The writer turned instead to the views of a ‘Lancashire man’ who had been forced to live on his savings for four years. He had said a peace would allow Germany to exploit the east and to rebuild its military strength. He predicted England would not pass many years “in our fool’s paradise” before Germany waged war again.

The column continued:

“I pointed out to him a graver outcome. We are fighting today not only to liberate Belgium and France and Italy from the invader – we are fighting to make the world safe for democracy.”

He said this was why America had joined the war and that to capitulate would be to “sell the most sacred of causes to its bitterest foes”. Peace on German terms would be to betray the free democracies of the world for all time.

“And it would mean a betrayal of faith with all those who have fought and died for the great cause, because it would make all their sacrifices vain.”

One such sacrifice was marked with the military funeral in Ashbourne of Private James Lee of the Sherwood Foresters.

Lee, aged 34, had been a member of the Volunteers at the outbreak of war and was mobilized to France among the first soldiers in the expeditionary force. As previously reported, Lee had been seriously injured “with an affliction to his eyes” and invalided home. He had been undergoing treatment for mental-health issues when he died.

“A large crowd assembled on the line of the route from his home to the church and there were also very many at the churchyard. A firing party under the command of Sergt T Edge preceded the hearse, which was followed by mourners, behind whom marched a strong contingent of discharged soldiers and volunteers under the command of Capt JR Mellor.”

A link with old Ashbourne had been severed with the death of Mrs John Howell at the age of 80, said the Telegraph. Her husband, a former postmaster at Ashbourne, who later became a partner in the grocery business Howell and Marsden, had died some years previously.

An inquest at Top Lower House Farm, Roston, heard about the ‘terrible death’ of a 14-year-old boy.

He had been riding a young horse, behind two other horses which were in the charge of another farm hand, returning from ploughing a field.

“The young horse, which still had its chain traces on, suddenly became restive, and dashed forward past the other two horses and ran away.

“The boy fell off and his foot became entangled in the chain trace with the result that he was dragged along the ground for about a quarter of a mile before the horse was brought to a standstill.”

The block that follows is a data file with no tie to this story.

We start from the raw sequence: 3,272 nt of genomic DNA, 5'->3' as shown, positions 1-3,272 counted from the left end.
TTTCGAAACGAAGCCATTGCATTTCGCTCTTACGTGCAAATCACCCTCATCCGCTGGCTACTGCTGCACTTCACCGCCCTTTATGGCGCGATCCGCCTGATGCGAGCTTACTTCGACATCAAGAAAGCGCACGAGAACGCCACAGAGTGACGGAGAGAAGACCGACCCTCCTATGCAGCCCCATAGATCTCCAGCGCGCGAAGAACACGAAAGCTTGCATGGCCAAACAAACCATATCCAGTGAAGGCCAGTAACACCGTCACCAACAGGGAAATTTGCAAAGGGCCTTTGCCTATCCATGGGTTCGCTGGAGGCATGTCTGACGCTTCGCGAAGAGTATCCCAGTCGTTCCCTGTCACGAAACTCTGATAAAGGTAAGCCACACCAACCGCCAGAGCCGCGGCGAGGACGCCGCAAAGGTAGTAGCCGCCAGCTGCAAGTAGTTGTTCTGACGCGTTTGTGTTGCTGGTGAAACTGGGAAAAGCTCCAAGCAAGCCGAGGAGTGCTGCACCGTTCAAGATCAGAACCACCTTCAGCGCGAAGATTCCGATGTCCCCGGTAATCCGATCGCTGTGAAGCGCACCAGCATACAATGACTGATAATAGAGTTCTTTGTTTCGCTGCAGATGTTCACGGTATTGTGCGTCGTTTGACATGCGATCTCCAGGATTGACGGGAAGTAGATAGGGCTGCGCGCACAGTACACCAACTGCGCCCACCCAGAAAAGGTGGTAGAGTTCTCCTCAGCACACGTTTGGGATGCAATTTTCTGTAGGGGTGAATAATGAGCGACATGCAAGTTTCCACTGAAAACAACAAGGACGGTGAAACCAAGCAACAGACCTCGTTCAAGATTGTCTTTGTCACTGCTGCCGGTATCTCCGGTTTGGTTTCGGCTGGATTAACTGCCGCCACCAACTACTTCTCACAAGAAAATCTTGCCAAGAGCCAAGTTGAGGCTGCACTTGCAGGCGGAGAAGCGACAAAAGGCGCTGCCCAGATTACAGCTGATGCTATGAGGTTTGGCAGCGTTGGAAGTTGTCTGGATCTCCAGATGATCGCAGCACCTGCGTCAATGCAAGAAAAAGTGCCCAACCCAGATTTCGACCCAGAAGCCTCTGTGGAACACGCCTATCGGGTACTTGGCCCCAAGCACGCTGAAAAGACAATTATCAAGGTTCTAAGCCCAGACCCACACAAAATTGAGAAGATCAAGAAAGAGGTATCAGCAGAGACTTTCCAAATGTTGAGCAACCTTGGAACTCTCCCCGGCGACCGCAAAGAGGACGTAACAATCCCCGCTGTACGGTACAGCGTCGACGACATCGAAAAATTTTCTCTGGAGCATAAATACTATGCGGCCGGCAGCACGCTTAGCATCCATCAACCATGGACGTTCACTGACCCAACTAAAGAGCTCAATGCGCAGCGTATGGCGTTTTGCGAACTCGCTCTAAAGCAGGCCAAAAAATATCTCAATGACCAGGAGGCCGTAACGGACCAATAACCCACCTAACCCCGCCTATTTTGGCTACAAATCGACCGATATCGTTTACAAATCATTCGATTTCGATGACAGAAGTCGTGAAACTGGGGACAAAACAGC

The jury, which heard he suffered catastrophic injuries to his head and shoulders, returned a verdict that he had died as a result of a fracture at the base of the skull after falling from the horse and being dragged along the ground.

An ‘Important Notice’ was posted on the front page of the Telegraph announcing that the rationing of tea, butter, margarine and meat had been postponed until April 7. There is a clue as to why this measure had been taken in the notice below, from the Local Food Office, instructing all meat retailers to apply for registration without delay.

There was further indication of how the restriction would be enforced, as the Food Office was advertising for a Food Control Enforcement Officer for Ashbourne Urban, Ashbourne Rural and Mayfield Districts.

“The appointment will be a temporary one, and candidates must be ineligible for military service. Salary will be £150 per annum, with necessary travelling expenses.”

The successful candidate would be responsible for a population of more than 18,000.

A distraction from the privations of wartime was to be offered to the people of Ashbourne with the imminent arrival of Broncho Bill’s Great Wild West Exhibition and Mammoth Circus at Church Field.

Tickets priced from 6d to 4s promised “Cowboys and Cowgirls, Indians, Prairie Mustangs and World’s Champion Lassoo Throwers.”

The highlight of the show was said to be the Attack on the Deadwood Coach.

The circus show boasted “the funniest clowns” and “The world’s most wonderful artists” performing “feats of dexterity bordering on the impossible”.

The proprietor of the Ashbourne Telegraph, JH Henstock was a man of business, and an advertisement this week from the Birmingham-based Atlas Insurance listed his market place offices as an agent for ‘up to date’ policies covering fire, life, accident and burglary.

This sideline was offered alongside the commercial printing business, the stationers, lending library, fancy goods and of course the Ashbourne Telegraph itself. Other insurance was promoted on the front page too; SW Dean of Dale Road, Buxton was advertising “Everything in Farmers’ Insurance – In-foal mares a speciality.”

  • David Penman is a senior lecturer in Journalism at De Montfort University in Leicester. You can read more of his week-by-week analysis of the Ashbourne Telegraph at greatwarreports.wordpress.com
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March 15, 1918

A dearth of news of Ashbourne district servicemen in recent weeks came to a tragic end with the announcement that two more soldiers had lost their lives as a result of injuries received in fighting.

Private James Lee, son of Mrs Lee of Station Street, was reported to have died after being invalided by damage to his eyesight.

But it  was not his sight that led to his death, but rather a result of the terrible trauma he and so many other men suffered during the course of the conflict. What was once commonly known as Shell Shock, or today referred to as Post Traumatic Stress Disorder, was somewhat glossed over in the report in the Ashbourne Telegraph: